Credited as Cheng Chang Ho, Temptress was directed by Chang-hwa Jeong, who is probably best known for directing King Boxer, aka Five Fingers of Death. But prior to Temptress he earned his espionage credentials directing Special Agent X-7 in 1967 (Yan die shen long) – a film that to my knowledge still remains curiously M.I.A. – IMDb lists it as a production of the Kam Hoi Film Company and intimates that there was some South Korean funding too, but I can find no information to verify this. The flyer below would indicate that the film was a Shaw Bros. production – but for all I know, it may have just been a distribution deal.

Special Agent x-7
Special Agent x-7

Temptress of a Thousand Faces, while being derivative of Fantomas, and borrowing heavily from other spymania films (there’s a car with revolving number plates, for example) is a quite a good film, possibly eclipsing some of the lessor films it was trying to imitate. The film is lightning paced with plenty of fights, car chases and a mod pop-art sensibility that make it perfect entertainment for those with a penchant for sixties spy cinema.

Now here’s where it gets a little weird – and most of this is sheer guesswork I my behalf. But to preface my thoughts, here’s a ramble I posted (slightly edited) on the Eurospy Forum some months ago:

Here we go again. I am on one of my investigative quests and am casting out my long tendril like feelers for information.

Before I go any further – credit where credit is due. Most of the information I am about to recite (or link to) has been discovered by Todd at the blog Die Danger Die Die Kill and Todd cites Dave at Soft film for providing some leads.

Passport to Hell
Passport to Hell

It’s best I start at the beginning and the Eurospy film – Sergio Sollima’s Passport to Hell. I am presuming that most of you have seen (or will see) this film. Passport to Hell is a good film, and of the hundreds of Eurospy films that were made in the sixties, it is possibly one of the best, buoyed by the sincerity of Giorgio Ardisson’s performance and a script that refuses to collapse into goofy genre conventions.

Now about 18 months ago, on Die Danger Die Die Kill, Todd reviewed a Shaw Bros. Hong Kong film called The Black Falcon. What Todd discovered, which nobody had mentioned before, was that The Black Falcon was essentially a remake of Passport to Hell.  Well, that put The Black Falcon on my radar, and I figured in time I would pick up a copy and compare it for myself. It took me a while, but I finally obtained a copy of The Black Falcon.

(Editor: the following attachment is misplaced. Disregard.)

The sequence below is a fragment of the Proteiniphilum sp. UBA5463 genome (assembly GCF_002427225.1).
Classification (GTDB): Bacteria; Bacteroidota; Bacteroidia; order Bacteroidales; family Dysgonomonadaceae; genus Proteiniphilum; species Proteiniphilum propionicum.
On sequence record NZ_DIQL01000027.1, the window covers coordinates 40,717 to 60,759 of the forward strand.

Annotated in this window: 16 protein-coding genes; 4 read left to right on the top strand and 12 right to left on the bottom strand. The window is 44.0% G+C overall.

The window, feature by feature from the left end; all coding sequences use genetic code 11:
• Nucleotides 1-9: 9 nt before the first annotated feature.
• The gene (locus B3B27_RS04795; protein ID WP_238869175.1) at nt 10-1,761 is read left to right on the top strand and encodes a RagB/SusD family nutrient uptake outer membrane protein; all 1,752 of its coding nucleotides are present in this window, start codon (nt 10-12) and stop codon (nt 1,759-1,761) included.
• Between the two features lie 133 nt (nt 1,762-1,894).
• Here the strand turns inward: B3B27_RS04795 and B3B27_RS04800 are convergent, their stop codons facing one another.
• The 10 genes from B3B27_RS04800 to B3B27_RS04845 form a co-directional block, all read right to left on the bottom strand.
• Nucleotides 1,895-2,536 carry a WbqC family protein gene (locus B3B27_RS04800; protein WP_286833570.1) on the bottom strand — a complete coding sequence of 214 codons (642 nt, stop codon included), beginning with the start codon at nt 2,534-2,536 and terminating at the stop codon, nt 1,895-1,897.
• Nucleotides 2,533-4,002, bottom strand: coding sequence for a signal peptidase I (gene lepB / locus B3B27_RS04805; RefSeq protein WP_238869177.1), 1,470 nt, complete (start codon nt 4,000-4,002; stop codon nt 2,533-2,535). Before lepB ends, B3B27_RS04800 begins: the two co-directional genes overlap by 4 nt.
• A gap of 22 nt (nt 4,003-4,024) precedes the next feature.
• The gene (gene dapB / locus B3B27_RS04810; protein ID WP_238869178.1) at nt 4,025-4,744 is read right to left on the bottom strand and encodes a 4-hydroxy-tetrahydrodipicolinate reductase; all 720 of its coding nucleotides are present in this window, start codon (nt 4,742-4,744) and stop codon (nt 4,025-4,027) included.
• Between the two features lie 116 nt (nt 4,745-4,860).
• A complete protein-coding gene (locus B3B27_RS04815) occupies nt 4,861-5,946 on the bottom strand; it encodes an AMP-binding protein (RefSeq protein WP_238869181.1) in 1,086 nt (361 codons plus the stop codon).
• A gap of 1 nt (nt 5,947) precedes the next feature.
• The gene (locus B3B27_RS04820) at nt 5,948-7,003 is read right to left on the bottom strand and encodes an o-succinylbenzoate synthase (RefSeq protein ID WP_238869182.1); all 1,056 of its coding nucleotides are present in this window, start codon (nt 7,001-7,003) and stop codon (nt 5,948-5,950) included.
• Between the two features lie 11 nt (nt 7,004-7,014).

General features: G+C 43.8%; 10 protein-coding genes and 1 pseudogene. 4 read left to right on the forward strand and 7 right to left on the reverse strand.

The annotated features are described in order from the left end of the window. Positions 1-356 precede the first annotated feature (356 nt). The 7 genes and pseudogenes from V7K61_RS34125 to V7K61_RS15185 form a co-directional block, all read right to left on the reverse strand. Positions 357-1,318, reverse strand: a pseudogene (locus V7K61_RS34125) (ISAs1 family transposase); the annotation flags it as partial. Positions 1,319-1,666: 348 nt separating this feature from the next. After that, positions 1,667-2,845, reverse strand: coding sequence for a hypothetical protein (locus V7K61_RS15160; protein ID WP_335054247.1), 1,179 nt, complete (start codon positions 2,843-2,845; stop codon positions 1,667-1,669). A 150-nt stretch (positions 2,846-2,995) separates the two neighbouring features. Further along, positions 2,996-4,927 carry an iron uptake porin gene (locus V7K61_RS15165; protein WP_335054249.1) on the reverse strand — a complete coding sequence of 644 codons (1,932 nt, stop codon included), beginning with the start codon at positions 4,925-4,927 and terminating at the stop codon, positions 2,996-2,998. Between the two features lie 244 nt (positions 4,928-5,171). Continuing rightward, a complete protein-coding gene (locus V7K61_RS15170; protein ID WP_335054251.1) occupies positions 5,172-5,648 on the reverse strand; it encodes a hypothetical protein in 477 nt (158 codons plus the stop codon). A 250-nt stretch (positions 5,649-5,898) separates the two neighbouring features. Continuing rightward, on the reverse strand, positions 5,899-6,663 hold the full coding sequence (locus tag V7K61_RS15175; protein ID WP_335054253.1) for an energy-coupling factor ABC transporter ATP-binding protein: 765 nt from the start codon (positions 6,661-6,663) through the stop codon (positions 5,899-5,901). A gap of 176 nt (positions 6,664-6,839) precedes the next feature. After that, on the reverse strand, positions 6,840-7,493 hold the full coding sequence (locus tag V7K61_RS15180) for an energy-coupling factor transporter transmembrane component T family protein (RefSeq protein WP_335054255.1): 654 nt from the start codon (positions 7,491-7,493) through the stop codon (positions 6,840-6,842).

Now Todd reviewed a VCD version of the film, whereas, the only copy I could get was on DVD. With the DVD I got a few extra features that Todd wasn’t privy to. One of these was a photo gallery. In the gallery there are two shots that are the same, but featuring different actors. The text explained that one was the Hong Kong version of the film; the other, filmed simultaneously with a different cast, was an ‘international’ version.

So that had me thinking that there were ‘two’ remakes of Passport to Hell. Of course I have searched for the second ‘International’ remake, but so far without any luck.

Then a couple of weeks ago, on Die, Danger, Die, Die, Kill, Todd posted a review of  Gerak Kilat, which featured a swinging sixties spy named Jefri Zain. You can read Todd’s review here.

It appears the Gerak Kilat was made by Shaw Bros. Malay studio in Singapore. And it was the first of 3 (possibly more?) Jefri Zain films. In Todd’s review he said that other films in the series were filmed in Hong Kong, simultaneously with other Shaw films. That made me think that possibly the ‘International’ Passport to Hell film I was seeking, may have been in fact a Malay film.

Bayanga Ajal
Bayanga Ajal

This was borne out by a follow-up post Todd made concerning the two sequels to Gerak Kilat. You can read the post here (with screencaps). Here it is revealed that the first sequel Bayangan Ajal is a version of Lo Wei’s Summon to Death. The next sequel,, Jurang Baraya is a version of Angel Strikes Back.

And to take things further, Angel With The Iron Fists was versioned as, Nora Zain: Woman Agent 001 which featured Nora Zain (most likely Jefri Zain’s secret agent sister).